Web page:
Good & Bad PR 4 minute read
A Happy New Year to one and all. Even before the last bauble had been ripped unceremoniously from the dried-out Christmas tree there was yet another expertly delivered, but entirely flip-flopped government announcement to be made.
After two weeks of senior-government assurances that kids would be going back to school after Christmas, schools were then closed for the foreseeable, business owners were handed another curveball and the nation was placed back into lockdown.
Covid is most certainly unprecedented, a government’s ability to professionally communicate through a global crisis is surely not. We now await the kind of policy-via-leaks that we have become accustomed to.
Now I have that out of my system, maybe we can move on to something far more fun. “What have been the highlights of the public relations world this week?” you ask.
Fresh from his MBE (Most Bouncy Exerciser?) award, Joe Wicks has announced that his “PE With Joe” will return from Monday 11 January. My own kids, aged 9, 9 and 11, sighed as I gave them the good news over breakfast, but their own cynicism aside, this is undoubtedly a great PR move by Joe and his team and one that I feel is generally good for the country.
The number of parents and grandparents who have lined up to wax lyrical about PE with Joe bringing back some routine and also time that they can all spend together doing a family activity makes it all worthwhile. Good on you Joe, you bouncy haired fitness instructor to the masses. I wonder how long it is before he has guest appearances though? Maybe Michael Gove doing burpees? My money is on Rishi Sunak being the best at it.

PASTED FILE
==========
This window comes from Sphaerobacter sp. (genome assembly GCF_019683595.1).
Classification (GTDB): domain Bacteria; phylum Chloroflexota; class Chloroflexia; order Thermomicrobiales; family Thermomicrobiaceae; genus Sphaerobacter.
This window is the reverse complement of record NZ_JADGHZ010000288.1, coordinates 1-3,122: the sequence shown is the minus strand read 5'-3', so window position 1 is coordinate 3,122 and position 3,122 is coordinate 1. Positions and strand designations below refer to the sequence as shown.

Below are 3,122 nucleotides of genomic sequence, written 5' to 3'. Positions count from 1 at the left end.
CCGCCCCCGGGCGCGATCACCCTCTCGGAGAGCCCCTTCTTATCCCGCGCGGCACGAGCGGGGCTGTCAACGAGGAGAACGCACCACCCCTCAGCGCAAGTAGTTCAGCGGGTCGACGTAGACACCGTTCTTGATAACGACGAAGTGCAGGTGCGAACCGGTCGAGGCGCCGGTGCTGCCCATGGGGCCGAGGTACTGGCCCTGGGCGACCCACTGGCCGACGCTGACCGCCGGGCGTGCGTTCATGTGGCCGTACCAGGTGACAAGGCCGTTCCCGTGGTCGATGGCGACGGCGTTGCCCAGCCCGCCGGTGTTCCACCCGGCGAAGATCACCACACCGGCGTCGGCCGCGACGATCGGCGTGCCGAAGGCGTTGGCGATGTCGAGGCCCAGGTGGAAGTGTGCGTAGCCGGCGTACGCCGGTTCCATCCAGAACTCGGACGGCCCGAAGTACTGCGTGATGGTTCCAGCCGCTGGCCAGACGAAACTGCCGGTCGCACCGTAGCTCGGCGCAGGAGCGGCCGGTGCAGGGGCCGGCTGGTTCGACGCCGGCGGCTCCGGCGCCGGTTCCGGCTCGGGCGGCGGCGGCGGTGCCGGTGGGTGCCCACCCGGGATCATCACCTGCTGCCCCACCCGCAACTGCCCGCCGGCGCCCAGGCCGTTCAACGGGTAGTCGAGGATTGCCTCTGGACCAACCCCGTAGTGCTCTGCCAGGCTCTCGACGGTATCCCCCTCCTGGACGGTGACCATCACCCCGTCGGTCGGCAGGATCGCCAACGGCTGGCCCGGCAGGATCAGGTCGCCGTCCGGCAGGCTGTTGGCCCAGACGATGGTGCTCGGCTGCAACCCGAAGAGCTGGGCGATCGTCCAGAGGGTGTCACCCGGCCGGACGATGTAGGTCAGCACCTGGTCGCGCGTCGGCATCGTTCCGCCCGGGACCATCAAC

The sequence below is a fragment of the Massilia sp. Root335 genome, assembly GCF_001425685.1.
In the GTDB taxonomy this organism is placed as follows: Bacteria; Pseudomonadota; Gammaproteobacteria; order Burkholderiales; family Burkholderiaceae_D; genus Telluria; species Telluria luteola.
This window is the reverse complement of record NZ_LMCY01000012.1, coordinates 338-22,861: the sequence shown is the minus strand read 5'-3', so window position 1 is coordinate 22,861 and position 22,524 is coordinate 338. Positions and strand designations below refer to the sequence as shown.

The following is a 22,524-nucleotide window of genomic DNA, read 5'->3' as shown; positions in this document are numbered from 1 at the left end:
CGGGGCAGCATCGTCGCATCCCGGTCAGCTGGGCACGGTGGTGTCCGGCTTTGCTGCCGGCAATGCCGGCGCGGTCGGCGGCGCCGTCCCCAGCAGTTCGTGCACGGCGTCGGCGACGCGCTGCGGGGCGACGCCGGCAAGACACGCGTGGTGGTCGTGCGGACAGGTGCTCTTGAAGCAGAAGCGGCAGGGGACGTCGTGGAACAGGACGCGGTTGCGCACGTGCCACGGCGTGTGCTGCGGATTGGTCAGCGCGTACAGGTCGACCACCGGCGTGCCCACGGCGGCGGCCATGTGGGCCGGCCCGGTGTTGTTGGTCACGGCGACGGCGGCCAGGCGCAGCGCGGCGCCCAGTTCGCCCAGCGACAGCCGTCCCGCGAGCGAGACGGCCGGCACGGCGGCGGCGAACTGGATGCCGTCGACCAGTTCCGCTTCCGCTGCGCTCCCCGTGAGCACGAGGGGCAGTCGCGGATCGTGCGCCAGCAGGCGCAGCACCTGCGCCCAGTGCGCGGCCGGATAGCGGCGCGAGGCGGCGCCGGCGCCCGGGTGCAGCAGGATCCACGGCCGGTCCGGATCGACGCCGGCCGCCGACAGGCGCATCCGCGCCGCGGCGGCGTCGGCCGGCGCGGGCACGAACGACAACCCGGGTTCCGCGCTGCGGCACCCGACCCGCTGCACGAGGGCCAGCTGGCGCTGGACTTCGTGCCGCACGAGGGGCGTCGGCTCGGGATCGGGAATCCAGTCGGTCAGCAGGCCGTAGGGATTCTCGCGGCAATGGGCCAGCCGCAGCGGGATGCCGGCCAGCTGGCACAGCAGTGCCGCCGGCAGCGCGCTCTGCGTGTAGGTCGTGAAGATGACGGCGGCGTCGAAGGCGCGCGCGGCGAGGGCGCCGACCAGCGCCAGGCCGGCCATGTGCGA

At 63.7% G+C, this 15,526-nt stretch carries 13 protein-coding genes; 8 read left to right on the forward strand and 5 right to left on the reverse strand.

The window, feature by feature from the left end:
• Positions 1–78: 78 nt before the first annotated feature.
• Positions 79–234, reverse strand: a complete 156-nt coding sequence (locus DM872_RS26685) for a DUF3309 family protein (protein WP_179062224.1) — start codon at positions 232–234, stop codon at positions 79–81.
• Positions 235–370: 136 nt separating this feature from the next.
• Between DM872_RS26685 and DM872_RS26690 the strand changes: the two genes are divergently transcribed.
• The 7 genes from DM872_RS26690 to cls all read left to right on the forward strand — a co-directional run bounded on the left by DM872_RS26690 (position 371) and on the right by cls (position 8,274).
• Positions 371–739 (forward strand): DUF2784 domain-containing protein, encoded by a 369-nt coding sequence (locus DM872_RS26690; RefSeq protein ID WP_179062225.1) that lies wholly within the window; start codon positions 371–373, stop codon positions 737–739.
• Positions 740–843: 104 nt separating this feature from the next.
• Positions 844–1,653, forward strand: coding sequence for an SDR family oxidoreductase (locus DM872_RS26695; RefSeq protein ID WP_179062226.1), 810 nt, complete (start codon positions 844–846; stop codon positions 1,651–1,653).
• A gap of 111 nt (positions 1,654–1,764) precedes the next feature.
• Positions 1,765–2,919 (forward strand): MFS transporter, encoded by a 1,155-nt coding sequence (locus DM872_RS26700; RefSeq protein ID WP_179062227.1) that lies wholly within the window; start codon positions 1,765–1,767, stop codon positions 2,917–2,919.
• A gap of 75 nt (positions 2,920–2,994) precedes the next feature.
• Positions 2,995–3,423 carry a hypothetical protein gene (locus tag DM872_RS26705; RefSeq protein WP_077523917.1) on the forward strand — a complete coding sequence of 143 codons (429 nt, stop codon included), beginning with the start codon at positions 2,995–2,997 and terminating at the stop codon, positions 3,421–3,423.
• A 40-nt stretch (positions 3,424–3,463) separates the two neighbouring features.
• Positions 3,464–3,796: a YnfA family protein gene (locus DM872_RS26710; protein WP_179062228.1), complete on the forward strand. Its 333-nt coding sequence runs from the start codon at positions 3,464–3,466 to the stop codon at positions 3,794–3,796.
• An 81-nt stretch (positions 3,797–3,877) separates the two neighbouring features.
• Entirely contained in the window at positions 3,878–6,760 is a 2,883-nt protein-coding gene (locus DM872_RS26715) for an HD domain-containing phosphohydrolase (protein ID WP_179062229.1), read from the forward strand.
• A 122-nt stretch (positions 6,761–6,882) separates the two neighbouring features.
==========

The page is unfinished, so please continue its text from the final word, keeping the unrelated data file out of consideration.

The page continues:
High street stores… and Brewdog
A number of brands have made media hay out of the Covid vaccine sunshine over the last week. Morrisons, Tesco and Boots all announced that they had already been in discussions (behind closed doors) with the government to offer their services and that those services were actually going to be used. Brewdog announced via social media that its pubs were available for use as vaccine-giving centres, should the government be so inclined, and it would even give a free pint to everyone who had the vaccine. Nicola Sturgeon replied. I offer no further comment, your honour.
Finally, I am giving Ryanair the “Dead Cat” campaign of the week. Those cheeky PR scamps have been relatively quiet of late and a quick look through Google shows that Ryanair was getting embroiled in route closure rows, general rage about Covid-related refunds and its normal abuse around customer service. It needed something to wipe the slate clean and in Search Engine Optimisation (SEO) terms, push all the bad news down the Google rankings.
So it came up with the “Jab and Go” campaign to highlight the launch of a new range of cheap fares. The muggles went into meltdown on Twitter (where else), Harry Wallop was even wheeled out to pour venom upon the cheeky Irish brand and meanwhile, sales probably went through the roof.
You see, time and time again, and despite the academics amongst us saying that brand ethics is what consumers are now all about (I feel readers should “dab” whilst reading that last sentence), the great British public have demonstrated that if a deal is to be had, they don’t really care about the ethics of the brand… Protein World (sales up £2m after THAT ad) and The ‘Spoons plus Fast Fashion” brands in general.
Ryanair knows this better than the Former Dark Lord of BHS himself and it has successfully got its sales message out there, bumped the day-to-day dross out of the first few pages of Google and is back flying high, pun intended.
Written by Andy Barr, owner of 10 Yetis Digital. Seen any good or bad PR lately? Abuse and contradictory points welcomed over on The Twitter @10Yetis or andy@10Yetis.co.uk on email